With this story arc, there's an extra layer on top of all of that, as Johnston neatly concludes all of the overall story arcs of the series. Every hint that's been dropped pays off here in a satisfying way. Plus, a couple of last minute twists make you want to read the whole six-parter over again. ("How did I not see that coming?!?")
What more could you ask for?
On the Art Side of Things
Justin Greenwood's art shines in the fourth arc, despite not having as much visually interesting and foreign stuff to work with. In previous arcs, he's been able to draw races happening on the outside of the station, space walks (and space races), and zero G sunrise hangouts. In the fourth arc, things feel more confined and more controlled, which fits the story well. There's an awful lot of labs and interrogation rooms and glowing computer screens in lieu of sun and clouds and mountain ranges. But that's the story -- it's as much an internal investigation as it is a homicide case.
Even the promise of zero gravity sports is almost completely not seen, which might have been the most dynamic thing for an artist to draw in this storyline. You'll have to settle for tense conversations punctuated by the occasional breaking-and-entering in this arc.
The funny thing is, I didn't even notice this until I sat down to write this review. I was so wrapped up in the story that I didn't notice it was fairly stripped down like this. I wasn't bored waiting for a fist fight to start or anything like that. Johnston's script and Greenwood's storytelling kept me to wrapped up to notice that those things weren't happening.
Greenwood handles those talking heads scenes with a variety of angles and panel sizes. You don't get bored looking back and forth. The scenes don't feel repetitious.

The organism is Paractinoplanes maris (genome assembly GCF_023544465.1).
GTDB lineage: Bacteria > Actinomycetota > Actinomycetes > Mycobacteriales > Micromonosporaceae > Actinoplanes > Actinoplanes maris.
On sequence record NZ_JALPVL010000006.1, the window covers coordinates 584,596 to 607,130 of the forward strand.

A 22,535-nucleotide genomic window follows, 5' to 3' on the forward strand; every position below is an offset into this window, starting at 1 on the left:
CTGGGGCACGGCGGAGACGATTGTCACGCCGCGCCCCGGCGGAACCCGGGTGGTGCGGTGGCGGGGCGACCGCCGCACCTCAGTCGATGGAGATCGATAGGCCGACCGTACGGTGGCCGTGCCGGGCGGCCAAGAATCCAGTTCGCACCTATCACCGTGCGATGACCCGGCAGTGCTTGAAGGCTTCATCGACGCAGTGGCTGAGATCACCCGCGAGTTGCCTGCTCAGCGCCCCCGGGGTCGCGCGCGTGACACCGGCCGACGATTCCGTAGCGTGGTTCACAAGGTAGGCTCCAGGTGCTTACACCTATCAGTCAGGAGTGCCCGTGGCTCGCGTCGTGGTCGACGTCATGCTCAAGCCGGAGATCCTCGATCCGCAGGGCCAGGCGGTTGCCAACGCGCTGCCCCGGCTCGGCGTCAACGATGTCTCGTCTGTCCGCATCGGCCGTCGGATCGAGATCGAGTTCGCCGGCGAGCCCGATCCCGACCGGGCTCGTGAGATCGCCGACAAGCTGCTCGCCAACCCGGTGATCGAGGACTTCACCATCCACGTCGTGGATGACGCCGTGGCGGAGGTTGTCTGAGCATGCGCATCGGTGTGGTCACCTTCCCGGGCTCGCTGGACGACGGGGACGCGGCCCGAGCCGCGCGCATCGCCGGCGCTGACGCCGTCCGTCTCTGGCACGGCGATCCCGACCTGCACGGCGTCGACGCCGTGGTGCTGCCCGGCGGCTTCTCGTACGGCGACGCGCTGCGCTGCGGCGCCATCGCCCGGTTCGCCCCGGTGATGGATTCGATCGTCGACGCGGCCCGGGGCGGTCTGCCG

Greenwood's got enough skills to keep himself busy, primarily at Oni Press, where he's the current series artist on Greg Rucka's "Stumptown." At one point, he had credits for drawing three issues of three different series in the same month. ("Stumptown," "The Fuse," and Marc Guggenheim's "Stringers")
That's some early 90s Ron Lim-like output right there.
It's well-earned, though.
It's More Than Just the Writer and Artist
Shari Chankhamma's colors are consistent throughout the series, with slightly-gradated backgrounds and a 'simple' coloring style in the foreground. She uses a few spare cuts in her colors, with soft edges and slight gradations to phase between them.
The Fuse is a harshly lit place, and Chankhamma's colors reflect that, with plenty of sickly greens contrasting with brighter oranges in more open or opulent areas.
Ryan Ferrier goes with no-frills mixed case lettering. Aside from the scene introductions in all-caps sans serif fonts, there's not much else to this book from a lettering perspective. Sound effects are super rare, used only to put an exclamation point on an important moment in the story or the scene.
These last six issues have no letters columns, though the last issue does have a text page explaining the series' hiatus.
Wrap It Up, Augie
I like "The Fuse". A lot. At a time when I was looking for some kind of science-fiction series that didn't become total fantasy, it showed up. When I wanted something more space bound but without being completely alien, Johnston and Greenwood built this world for me to enjoy.
"The Fuse" is an intelligent and well-reasoned police procedural set on an interesting and well thought out space station. It's both familiar and wonderfully imaginative at the same time. Bravo.
I really hope it comes back someday, in some format...